Greece Denies Under Pressure to Send Air Defense Systems to Ukraine

ATHENS – Greece’s sending military aid to Ukraine to help defend against Russia’s ongoing invasion hasn’t put a crimp in Greece’s defenses, the government said, even as it denied being unduly squeezed to send more, including air defense systems.

“We have already provided tangible assistance to Ukraine and its people. However, it must be emphasized that no action will be taken – and I stress this – that could even remotely endanger our nation’s deterrent capabilities or air defense,” government spokesman Pavlos Marinakis told reporters.

“We have consistently refuted such claims in the past, and I reiterate our stance emphatically today,” he added, the New Democracy government responding to s report in The Financial Times.


That claimed that European leaders personally urged Greek Prime Minister Kyriakos Mitsotakis and Spanish Premier Pedro Sanchez during a summit in Brussels to supply the systems to Ukraine.

Greece and Spain have more than a dozen US-made Patriot systems especially effective in shooting down missiles, although Greece also has Russian-made S-300 systems that would require Russian approval to send them to Ukraine.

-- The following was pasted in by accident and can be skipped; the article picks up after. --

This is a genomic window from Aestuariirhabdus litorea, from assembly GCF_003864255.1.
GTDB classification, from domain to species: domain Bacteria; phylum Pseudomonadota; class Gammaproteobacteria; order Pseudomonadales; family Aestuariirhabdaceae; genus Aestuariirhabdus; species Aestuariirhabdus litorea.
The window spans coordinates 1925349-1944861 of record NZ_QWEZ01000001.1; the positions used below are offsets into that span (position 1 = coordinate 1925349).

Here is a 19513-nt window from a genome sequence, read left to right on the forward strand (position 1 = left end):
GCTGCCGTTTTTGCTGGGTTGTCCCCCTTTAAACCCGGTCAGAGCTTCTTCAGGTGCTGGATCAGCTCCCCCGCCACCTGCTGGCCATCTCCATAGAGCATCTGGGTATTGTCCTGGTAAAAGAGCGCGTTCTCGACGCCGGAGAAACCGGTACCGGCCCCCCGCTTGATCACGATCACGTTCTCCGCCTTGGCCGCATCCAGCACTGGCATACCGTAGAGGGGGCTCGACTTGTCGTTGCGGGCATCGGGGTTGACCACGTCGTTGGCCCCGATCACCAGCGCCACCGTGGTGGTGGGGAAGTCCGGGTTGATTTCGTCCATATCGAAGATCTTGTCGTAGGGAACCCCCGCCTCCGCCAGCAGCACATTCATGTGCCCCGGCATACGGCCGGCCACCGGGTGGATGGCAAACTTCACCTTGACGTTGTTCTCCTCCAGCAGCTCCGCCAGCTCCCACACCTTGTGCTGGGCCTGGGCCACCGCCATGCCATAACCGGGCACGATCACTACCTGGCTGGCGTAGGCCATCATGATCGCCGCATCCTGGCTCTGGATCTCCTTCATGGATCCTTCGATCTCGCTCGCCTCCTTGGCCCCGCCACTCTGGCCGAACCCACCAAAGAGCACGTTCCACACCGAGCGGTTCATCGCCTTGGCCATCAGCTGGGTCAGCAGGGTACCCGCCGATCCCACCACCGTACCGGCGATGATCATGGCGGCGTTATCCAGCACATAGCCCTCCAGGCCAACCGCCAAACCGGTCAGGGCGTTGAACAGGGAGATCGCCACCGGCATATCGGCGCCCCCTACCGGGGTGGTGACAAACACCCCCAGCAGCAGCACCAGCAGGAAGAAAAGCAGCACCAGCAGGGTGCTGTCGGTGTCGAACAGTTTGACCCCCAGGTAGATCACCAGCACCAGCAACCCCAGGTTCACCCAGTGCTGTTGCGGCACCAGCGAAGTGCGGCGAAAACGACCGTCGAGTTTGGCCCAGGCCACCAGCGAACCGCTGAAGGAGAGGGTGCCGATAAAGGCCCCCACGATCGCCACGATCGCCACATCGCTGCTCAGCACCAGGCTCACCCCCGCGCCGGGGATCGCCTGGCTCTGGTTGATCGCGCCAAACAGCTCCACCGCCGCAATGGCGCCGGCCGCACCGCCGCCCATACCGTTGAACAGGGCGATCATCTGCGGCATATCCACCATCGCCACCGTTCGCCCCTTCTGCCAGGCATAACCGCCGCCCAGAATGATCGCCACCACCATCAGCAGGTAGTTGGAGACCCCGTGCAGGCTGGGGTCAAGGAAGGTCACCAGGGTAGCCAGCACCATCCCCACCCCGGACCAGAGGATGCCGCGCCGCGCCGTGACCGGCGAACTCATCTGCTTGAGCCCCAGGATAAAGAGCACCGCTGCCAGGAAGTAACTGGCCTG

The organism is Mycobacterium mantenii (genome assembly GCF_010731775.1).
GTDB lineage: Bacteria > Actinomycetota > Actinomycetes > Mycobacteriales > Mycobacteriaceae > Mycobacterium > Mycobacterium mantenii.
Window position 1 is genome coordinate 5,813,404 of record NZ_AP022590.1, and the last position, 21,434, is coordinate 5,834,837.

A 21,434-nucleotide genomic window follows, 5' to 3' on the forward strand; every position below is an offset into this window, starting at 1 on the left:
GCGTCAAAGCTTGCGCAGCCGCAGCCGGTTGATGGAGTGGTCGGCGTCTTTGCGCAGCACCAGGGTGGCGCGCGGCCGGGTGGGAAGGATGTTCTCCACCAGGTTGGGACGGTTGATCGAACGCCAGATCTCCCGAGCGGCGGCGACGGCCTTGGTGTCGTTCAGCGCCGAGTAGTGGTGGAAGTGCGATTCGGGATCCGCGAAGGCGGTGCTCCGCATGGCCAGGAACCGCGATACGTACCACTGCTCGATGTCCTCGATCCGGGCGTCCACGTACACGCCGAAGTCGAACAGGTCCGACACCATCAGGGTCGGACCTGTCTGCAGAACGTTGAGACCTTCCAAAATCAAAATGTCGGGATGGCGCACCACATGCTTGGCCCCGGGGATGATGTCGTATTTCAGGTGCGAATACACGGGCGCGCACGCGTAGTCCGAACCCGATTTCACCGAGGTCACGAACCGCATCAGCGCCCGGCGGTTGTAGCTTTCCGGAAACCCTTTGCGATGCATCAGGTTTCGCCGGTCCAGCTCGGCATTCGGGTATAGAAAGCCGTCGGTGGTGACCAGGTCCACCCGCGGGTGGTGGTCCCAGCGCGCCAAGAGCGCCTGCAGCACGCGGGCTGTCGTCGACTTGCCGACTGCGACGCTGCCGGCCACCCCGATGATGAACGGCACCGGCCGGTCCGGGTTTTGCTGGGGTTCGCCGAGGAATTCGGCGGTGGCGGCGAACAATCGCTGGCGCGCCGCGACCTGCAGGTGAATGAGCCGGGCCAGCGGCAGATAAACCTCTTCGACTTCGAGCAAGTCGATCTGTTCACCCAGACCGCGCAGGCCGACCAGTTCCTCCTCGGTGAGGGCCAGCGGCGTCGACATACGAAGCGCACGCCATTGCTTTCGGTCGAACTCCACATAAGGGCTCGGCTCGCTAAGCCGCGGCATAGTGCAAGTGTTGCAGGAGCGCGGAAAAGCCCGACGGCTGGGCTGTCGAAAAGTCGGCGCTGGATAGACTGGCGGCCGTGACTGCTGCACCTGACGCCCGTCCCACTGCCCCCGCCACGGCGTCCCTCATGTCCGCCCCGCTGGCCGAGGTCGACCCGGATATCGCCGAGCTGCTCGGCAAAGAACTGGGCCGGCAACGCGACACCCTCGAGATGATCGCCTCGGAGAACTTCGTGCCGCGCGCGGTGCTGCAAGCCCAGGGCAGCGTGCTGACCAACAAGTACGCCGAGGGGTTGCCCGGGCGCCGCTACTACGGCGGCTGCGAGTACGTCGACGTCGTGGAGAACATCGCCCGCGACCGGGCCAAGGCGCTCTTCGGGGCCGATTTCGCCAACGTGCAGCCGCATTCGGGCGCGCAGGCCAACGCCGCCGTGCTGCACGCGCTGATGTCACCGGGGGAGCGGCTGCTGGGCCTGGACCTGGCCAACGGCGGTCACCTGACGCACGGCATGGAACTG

The leaders of other EU countries reportedly pushed Mitsotakis and Sanchez to do more to help Ukraine, the bloc being without a military of its own and NATO sitting on the sidelines, not wanting to provoke Russia.

In a post on social media platform X, Ukrainian President Volodymyr Zelenskyy said, “‘Patriots’ can only be called air defense systems if they work and save lives rather than standing immobile somewhere in storage bases.”

The paper wrote that, “Greece and Spain are under intense pressure from their EU and NATO allies to provide more air defence systems to Ukraine, as Kyiv prepares to demand more aid at a meeting of EU foreign and defence ministers.”

Officials said less pressure was being put on Poland and Romania, which also have Patriots, to consider shipments to Ukraine because of their more vulnerable location on the border with Ukraine.

NATO Secretary-General Jens Stoltenberg said that he expected new pledges of air defense supplies “will be announced soon” but did not provide any details of the countries or weaponry involved.


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